McLaren has not had the start of the season it expected.
Its messy divorce with Honda last year after three seasons of underperformance by the Japanese company was supposed to herald a new optimistic chapter in the team’s history.
McLaren forwent Honda’s sizable financial contribution to put in its lot with Renault. The French manufacturer was and continues to make the third-best engine on the grid, but as Red Bull Racing had proven three times in 2017, it was capable of winning races.
Indeed McLaren racing director Eric Boullier had made exactly this point last season when he proclaimed that his chassis was amongst the best on the field and would by rights be competing with Red Bull Racing for podiums and wins if it were mated to a more competitive power unit.
Boullier’s prophecy turned 2018 into a test. With equal engine power McLaren would be compared directly with Red Bull Racing.
The results have been underwhelming.
Though McLaren is just 19 points behind Red Bull Racing in the constructors standings, its haul has been flattered by a messy start to the year by its rival. In Bahrain and Azerbaijan RBR failed to get either car to the chequered flag, whereas McLaren drivers Fernando Alonso and Stoffel Vandoorne have a 100 per cent finishing record.
Qualifying, a clearer illustration of pure pace, paints a more painful picture: McLaren has been slower than both Red Bull Racing and Renault’s own works team at every race this year and is yet to make it into the top 10.
The cracks are starting to show. In Azerbaijan news broke that the team’s chassis director, Tim Goss, had been stood down from his role after almost 30 years at Woking, though McLaren refused to confirm anything more than ‘ongoing restructuring’.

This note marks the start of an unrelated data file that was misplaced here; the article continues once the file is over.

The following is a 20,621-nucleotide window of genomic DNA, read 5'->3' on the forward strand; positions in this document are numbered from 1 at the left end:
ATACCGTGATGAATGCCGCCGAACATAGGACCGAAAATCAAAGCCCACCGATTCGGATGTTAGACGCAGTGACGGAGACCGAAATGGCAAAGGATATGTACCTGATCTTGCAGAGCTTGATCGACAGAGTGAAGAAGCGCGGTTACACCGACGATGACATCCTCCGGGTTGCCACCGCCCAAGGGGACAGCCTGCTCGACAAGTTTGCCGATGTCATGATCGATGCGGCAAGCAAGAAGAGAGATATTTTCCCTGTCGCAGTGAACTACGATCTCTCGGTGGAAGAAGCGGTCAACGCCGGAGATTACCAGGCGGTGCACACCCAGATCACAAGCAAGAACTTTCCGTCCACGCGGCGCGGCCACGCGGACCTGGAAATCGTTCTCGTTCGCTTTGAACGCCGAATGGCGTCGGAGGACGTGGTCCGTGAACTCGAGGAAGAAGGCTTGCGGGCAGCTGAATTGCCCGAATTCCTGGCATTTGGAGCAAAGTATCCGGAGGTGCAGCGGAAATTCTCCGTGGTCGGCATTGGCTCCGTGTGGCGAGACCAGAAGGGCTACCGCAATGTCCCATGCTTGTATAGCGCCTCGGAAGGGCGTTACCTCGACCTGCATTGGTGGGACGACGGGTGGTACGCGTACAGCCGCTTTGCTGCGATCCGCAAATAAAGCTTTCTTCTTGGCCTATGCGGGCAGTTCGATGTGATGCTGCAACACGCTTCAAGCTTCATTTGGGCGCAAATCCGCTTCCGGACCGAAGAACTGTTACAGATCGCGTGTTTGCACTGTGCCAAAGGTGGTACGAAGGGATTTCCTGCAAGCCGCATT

It’s not difficult to deduce the reasoning behind the axing, with Boullier himself declaring in China that the team’s performance targets had been set far too low in 2018, leading to the development of a car far off the pace of what should be its natural rivals.
But Boullier has put his team’s chips on an upgrade package due at this weekend’s Spanish Grand Prix (13 May), where the start of the European leg tends to coincide with significant car updates derived from learnings at the first four rounds.
“From that point we will see, performance-wise, where we are,” the Frenchman said last month, but even this comes with some serious caveats.
“In Barcelona there is a new aero package coming, but I think 95 per cent of the paddock is bringing a new aero package to Barcelona,” Alonso tempered. “So maybe the gap will remain as it is or we will recover it a little bit or just lose a little bit of ground.
“I think it is up to us to make the package work and deliver to expectations, and hopefully some others do not deliver. That is our hope.”
In the space of just a few months McLaren’s competitive outlook has plummeted from title contender to hoping other teams err in their own development programmes to steal positions on the grid.
This is the new reality at Woking, so it’s unsurprising that both Boullier and CEO Zak Brown — the latter having had his role redefined to make him more responsible for the race team’s performance — have found themselves under immense pressure at the helm.
The Spanish Grand Prix has the potential to revive the team’s fortunes along with those of its leaders. But getting it wrong in Barcelona will only confirm McLaren is stuck on a path that must inevitably end in internal revolution as the once great McLaren seeks a return to championship contention.